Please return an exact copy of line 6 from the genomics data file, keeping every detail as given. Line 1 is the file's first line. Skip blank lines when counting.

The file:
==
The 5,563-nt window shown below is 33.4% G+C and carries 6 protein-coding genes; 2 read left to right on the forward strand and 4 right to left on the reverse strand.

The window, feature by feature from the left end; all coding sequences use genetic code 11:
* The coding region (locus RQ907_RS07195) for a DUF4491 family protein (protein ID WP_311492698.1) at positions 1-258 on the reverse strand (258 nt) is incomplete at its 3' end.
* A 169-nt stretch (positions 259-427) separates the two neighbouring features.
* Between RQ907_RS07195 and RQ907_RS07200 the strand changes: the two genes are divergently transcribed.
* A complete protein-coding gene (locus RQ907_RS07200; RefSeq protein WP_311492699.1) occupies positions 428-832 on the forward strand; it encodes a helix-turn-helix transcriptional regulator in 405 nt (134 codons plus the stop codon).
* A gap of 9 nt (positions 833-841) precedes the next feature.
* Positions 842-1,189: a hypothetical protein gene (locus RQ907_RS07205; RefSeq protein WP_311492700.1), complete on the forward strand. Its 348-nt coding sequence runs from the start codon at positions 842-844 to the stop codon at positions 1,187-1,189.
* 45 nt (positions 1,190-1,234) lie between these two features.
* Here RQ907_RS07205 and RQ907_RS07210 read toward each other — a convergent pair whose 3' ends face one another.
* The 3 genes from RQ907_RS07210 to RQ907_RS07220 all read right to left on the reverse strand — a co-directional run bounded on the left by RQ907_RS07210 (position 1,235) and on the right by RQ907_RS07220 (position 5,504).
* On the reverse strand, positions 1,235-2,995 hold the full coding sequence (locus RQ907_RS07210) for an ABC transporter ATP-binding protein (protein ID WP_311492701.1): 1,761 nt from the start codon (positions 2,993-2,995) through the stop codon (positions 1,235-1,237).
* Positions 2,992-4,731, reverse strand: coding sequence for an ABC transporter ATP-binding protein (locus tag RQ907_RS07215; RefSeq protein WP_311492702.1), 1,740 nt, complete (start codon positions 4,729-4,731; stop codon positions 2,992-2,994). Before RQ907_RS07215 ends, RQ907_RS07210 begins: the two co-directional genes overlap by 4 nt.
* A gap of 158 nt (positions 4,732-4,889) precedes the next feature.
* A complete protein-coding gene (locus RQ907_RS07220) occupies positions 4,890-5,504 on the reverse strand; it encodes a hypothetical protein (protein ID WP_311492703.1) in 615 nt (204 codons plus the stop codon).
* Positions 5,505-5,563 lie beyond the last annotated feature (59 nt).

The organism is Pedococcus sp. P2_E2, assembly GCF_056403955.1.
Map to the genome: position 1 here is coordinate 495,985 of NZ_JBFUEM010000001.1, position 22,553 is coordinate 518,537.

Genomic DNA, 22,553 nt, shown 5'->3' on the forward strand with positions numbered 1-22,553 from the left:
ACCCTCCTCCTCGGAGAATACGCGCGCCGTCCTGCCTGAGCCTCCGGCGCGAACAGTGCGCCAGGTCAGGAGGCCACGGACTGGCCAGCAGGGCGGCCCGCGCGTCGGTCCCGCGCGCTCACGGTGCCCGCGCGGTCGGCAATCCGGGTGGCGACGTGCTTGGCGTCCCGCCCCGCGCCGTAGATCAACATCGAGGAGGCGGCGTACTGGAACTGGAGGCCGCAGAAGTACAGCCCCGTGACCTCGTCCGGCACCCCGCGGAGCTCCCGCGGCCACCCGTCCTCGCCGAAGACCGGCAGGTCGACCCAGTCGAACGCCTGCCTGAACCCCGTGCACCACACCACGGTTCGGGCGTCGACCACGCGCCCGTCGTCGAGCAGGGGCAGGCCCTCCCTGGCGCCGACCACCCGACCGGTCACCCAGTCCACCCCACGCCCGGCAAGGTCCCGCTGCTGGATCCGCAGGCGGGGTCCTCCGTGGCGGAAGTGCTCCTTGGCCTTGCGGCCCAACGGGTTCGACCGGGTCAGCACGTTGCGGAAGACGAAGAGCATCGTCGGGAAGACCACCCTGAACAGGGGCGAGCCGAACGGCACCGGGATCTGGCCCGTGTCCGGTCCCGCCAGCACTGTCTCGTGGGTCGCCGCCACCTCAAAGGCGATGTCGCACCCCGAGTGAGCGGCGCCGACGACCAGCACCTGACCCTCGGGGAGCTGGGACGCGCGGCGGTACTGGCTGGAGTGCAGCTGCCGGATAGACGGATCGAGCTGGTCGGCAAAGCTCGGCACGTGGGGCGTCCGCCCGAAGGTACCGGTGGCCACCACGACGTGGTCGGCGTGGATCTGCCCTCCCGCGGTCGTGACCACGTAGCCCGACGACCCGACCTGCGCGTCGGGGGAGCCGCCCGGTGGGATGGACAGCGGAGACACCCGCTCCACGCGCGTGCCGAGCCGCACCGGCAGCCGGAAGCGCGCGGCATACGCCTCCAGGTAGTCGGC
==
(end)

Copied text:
* A complete protein-coding gene (locus RQ907_RS07200; RefSeq protein WP_311492699.1) occupies positions 428-832 on the forward strand; it encodes a helix-turn-helix transcriptional regulator in 405 nt (134 codons plus the stop codon).